- A split tooth that can not be fixed
- Structural loss beyond repair
Regardless the reason for tooth loss, it is possible to fill the space. This has many benefits:
- Prevents tooth shifting
- Improved oral health and therefore quality of life
- Maintain the shape of your jaw and face
- Ability to speak, eat and smile normally
- Increased confidence
What Are Dental Bridges?
A dental bridge is a fixed appliance with artificial teeth to replace missing teet
Dental bridges are one of the options to replace missing teeth.
Dental bridges are permanent, prosthetic sets of teeth that can be placed in the mouth. They allow you to eat, drink, smile and talk like you normally would.
The color can be matched precisely to the teeth and they are made to fit to the bite and adjacent teeth. They look and feel like real teeth and they do not have to be removed like dentures.
How Do Dental Bridges Work?
Bridges are attached permanently to the surrounding teeth. They fill the gap between the teeth.
A dental bridge usually contains two crowns, and an artificial tooth in between the crowns. Your neighboring teeth are prepped to accommodate the bridge.
The crowns act as two anchors that hold the artificial tooth in the middle and held in place by the neighboring anchor teeth.
Root Canal Treatment
A ROOT CANAL TREATMENT IS PERFORMED TO SAVE AND REPAIR A SEVERELY BROKEN OR INFECTED TOOTH.
Some signs and symptoms of endodontic problems are:
- Severe tooth ache
- Tenderness when chewing and biting
- Tenderness in the gums
- Prolonged sensitivity to hot drinks or food
- Tooth discoloration
The procedure involves removing the pulp (the live tissue inside the tooth), cleaning and disinfecting root canals and then filling and sealing it.
THE COMMON CAUSES THAT DISTURB THE PULP ARE:
- A Deep Cavity
- A cracked Tooth
- Repeated dental treatment
- Or Trauma.
ROOT CANAL TREATMENT WILL HELP:
Preserve your appearance by retaining the affected tooth
Allow chewing with comfort
Maintain neighboring teeth in their positions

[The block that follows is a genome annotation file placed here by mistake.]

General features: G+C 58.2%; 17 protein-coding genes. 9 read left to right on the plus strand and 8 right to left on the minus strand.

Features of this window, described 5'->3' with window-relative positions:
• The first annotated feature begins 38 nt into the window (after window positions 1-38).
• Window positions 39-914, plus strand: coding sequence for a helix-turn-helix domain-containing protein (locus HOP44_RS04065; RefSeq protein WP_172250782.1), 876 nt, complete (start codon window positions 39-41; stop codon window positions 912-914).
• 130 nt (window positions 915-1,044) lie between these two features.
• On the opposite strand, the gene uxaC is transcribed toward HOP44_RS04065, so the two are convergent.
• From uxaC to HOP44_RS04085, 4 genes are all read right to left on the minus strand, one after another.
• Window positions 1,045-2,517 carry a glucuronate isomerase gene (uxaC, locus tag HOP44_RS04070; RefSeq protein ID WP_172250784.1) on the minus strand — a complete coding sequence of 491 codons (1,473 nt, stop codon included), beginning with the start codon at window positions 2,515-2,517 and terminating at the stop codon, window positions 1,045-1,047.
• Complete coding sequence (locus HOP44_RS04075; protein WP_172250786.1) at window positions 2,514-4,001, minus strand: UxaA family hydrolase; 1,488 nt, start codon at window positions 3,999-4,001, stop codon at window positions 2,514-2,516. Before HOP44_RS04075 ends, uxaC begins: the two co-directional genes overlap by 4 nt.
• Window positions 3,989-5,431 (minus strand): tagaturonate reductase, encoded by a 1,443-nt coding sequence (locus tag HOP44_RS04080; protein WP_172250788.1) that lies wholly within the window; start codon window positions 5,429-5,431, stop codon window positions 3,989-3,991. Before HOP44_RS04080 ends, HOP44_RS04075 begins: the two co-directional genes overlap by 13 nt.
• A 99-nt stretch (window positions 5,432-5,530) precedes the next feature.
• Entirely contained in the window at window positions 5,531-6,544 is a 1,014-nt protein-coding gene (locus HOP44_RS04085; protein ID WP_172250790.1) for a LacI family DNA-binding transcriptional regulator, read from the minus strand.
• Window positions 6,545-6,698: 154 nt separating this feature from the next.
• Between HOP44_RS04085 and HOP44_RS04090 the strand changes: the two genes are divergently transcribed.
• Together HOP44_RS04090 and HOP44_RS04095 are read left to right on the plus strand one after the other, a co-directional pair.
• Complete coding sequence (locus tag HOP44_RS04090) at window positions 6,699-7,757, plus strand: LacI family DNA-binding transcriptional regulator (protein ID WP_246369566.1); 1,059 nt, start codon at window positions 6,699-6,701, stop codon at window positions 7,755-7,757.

Most teeth can be saved by endodontic therapy. However, tooth extraction may be necessary if:
- Roots are fractured
- The root does not have adequate bone support
- The tooth can not be restored
- Root canals are calcified and are not accessible
Teeth may require extractions for a variety of reasons. Some of these are:
- Severe gum disease
- A split tooth which may require removal
- Structure loss beyond repair
- Problematic wisdom teeth
A wisdom tooth or third molar is the most posterior of the three molars of the human dentition. Wisdom teeth generally erupt between the ages of 17 and 20. Most adults have four wisdom teeth, one in each of the four quadrants of the mouth. It is possible to have fewer, more or none. Extra wisdom teeth are called supernumerary teeth. When wisdom teeth align properly, and there is adequate room for them to erupt, they do not have to be removed. This does not usually happen. They may grow sideways, partially emerge from the gum or even trap beneath the gum, bone and adjacent teeth. The extraction of wisdom teeth is necessary when they can not properly erupt and align with the other teeth.
Should Wisdom Teeth be taken out?
The dentist will evaluate the position of the wisdom teeth with x-ray and oral examination and predicts if there may be present or future problems. Wisdom teeth are generally first evaluated in the mid -teenage years by the dentists and the decision will be made to wait for more development or removal.
Poorly positioned impacted wisdom teeth can become problematic. Bacteria can grow around the partially erupted wisdom teeth and cause infection, resulting in swelling and pain. Other complications associated with wisdom teeth are cysts and tumors formed around wisdom teeth. Early removal is recommended to reduce the risks associated with these complications.